Is the NHS and social care working for everyone?
Engage Britain’s recent survey reveals that the NHS unites us in being ‘proud to be British’. But millions face having to go private, fighting for treatment or being dismissed by doctors.
During the Spring and early Summer of 2021, over 700 people across the Britain took part in online conversations.
In groups of ten or so, communities from all corners of the country met to talk about their experiences of health and care. What’s working? And what could be better?
Many moving stories were shared in these 101 discussions. And, interestingly, several issues kept cropping up time and again.
It got us thinking: how much do the things people shared chime with the wider public’s NHS and social care experiences?
We decided to find out.
In July 2021, we organised a big survey of 4,000 people. And made sure the participants represented the country at large, to get as true a picture as possible.
What people spoke about is, indeed, happening on a much larger scale. So what sorts of things came to light? Here’s a quick run-down of the six main points people shared.
1. Pride in the NHS and gratitude for good care
Just as our poll back in October 2020 showed, if there’s one thing almost everyone in Britain agrees on it’s how important health and care is. In fact, people ranked it the number one issue facing the country.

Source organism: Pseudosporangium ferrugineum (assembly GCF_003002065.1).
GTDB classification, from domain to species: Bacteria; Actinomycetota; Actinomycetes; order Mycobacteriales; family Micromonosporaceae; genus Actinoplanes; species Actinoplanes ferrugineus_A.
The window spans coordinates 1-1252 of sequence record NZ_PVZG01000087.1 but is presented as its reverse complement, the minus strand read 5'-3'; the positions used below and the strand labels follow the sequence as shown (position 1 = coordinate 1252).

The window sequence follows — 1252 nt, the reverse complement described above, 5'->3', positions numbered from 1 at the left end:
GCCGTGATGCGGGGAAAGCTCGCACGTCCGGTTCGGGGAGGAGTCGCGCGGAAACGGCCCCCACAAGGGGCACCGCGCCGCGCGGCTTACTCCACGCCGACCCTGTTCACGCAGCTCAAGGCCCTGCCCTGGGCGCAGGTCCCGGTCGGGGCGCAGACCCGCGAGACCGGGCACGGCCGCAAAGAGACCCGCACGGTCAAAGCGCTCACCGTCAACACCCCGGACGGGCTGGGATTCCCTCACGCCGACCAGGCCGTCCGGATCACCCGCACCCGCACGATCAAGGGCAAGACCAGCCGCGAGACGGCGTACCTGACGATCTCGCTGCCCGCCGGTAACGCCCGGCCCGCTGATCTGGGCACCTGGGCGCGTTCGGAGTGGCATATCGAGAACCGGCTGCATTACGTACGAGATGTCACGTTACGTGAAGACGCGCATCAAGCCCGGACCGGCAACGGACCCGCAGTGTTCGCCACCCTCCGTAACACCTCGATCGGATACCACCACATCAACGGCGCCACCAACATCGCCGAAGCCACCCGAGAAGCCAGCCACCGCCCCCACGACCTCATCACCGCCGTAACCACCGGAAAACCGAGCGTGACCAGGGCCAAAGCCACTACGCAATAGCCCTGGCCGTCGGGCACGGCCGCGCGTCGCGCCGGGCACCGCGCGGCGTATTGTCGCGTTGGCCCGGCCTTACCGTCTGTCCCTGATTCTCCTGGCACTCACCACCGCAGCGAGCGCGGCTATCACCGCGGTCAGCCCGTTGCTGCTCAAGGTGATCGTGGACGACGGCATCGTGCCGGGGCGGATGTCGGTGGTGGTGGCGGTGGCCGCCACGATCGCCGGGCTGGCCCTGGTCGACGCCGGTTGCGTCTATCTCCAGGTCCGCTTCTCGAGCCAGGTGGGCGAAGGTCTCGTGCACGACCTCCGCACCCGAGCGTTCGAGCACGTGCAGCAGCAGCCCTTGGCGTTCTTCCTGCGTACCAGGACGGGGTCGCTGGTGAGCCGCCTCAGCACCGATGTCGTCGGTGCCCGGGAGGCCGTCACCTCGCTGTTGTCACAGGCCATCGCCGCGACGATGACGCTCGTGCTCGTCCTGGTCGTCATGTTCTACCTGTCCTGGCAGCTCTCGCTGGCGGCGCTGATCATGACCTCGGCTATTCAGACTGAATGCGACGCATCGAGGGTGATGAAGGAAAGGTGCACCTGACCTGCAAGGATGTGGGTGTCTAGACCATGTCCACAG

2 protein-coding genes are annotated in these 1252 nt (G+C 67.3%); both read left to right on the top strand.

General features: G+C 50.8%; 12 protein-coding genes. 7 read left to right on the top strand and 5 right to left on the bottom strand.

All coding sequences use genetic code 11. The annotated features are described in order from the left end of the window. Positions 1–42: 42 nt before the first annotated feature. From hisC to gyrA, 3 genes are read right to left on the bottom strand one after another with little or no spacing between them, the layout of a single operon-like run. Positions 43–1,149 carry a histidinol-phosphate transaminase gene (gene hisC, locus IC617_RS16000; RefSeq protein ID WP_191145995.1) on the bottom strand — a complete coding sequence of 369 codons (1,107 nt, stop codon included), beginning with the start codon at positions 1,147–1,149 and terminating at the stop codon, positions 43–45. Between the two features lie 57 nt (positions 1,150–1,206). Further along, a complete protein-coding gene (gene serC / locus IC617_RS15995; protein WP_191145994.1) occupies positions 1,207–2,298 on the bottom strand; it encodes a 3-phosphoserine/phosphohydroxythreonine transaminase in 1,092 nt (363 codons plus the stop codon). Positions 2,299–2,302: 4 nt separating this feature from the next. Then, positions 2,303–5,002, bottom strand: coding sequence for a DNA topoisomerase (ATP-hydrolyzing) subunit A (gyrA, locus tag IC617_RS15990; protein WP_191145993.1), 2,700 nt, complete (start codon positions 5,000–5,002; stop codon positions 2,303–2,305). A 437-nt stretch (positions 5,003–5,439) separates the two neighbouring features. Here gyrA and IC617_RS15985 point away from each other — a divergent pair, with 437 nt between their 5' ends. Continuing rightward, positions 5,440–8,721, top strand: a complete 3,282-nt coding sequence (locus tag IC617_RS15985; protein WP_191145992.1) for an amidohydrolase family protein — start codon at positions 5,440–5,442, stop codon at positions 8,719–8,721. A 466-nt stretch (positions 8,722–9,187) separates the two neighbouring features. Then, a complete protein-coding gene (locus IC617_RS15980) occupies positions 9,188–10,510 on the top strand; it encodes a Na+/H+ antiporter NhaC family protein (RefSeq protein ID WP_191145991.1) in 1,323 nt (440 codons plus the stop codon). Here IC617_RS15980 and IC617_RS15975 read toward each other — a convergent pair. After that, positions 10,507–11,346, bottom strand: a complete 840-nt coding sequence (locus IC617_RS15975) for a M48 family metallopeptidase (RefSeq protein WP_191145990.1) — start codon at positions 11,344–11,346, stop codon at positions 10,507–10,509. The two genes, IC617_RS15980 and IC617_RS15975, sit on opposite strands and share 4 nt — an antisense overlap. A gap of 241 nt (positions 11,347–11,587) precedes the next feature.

From our most recent survey, it remains one of the few things we all unite feeling positive about, too. With 77% saying the NHS makes them proud to be British.
Despite this national pride, and gratitude for the care received, people haven’t always had a smooth experience within our health and care services.
2. Being neglected or dismissed
27% of people feel dismissed by healthcare workers. From our community conversations, patients spoke of being told off, patronised or told their problem is not as bad as they are making out.
In extreme cases people have been accused of fabricating their experiences. This can have grave consequences, as being dismissed can lead to misdiagnosis and untreated conditions worsening.
Tellingly, 1 in 5 (21%) have gone private because they simply can’t get the treatment they urgently need.
Listening to people’s community conversations shed light on why. From people suffering in chronic pain for months. To others getting stuck in the system, passed from one person to another, without progress.
One lady’s need became so great she re-mortgaged her home to pay for treatment.
3. Falling through the cracks
31% struggle to know where to turn when they need health treatment. Unsurprising, then, that people are falling through the cracks.
In community conversations, many shared what a maze it can be to figure out where to seek help – whether that’s from your doctor, a local hospice or a specialist health charity.
People said they often felt like they were doing reams of research from scratch.
4. Failing to get the right support
One in six report having had to fight to get social care. This is felt particularly keenly in elderly care, where 18% say problems getting the support needed caused their loved ones more stress towards the end of their lives.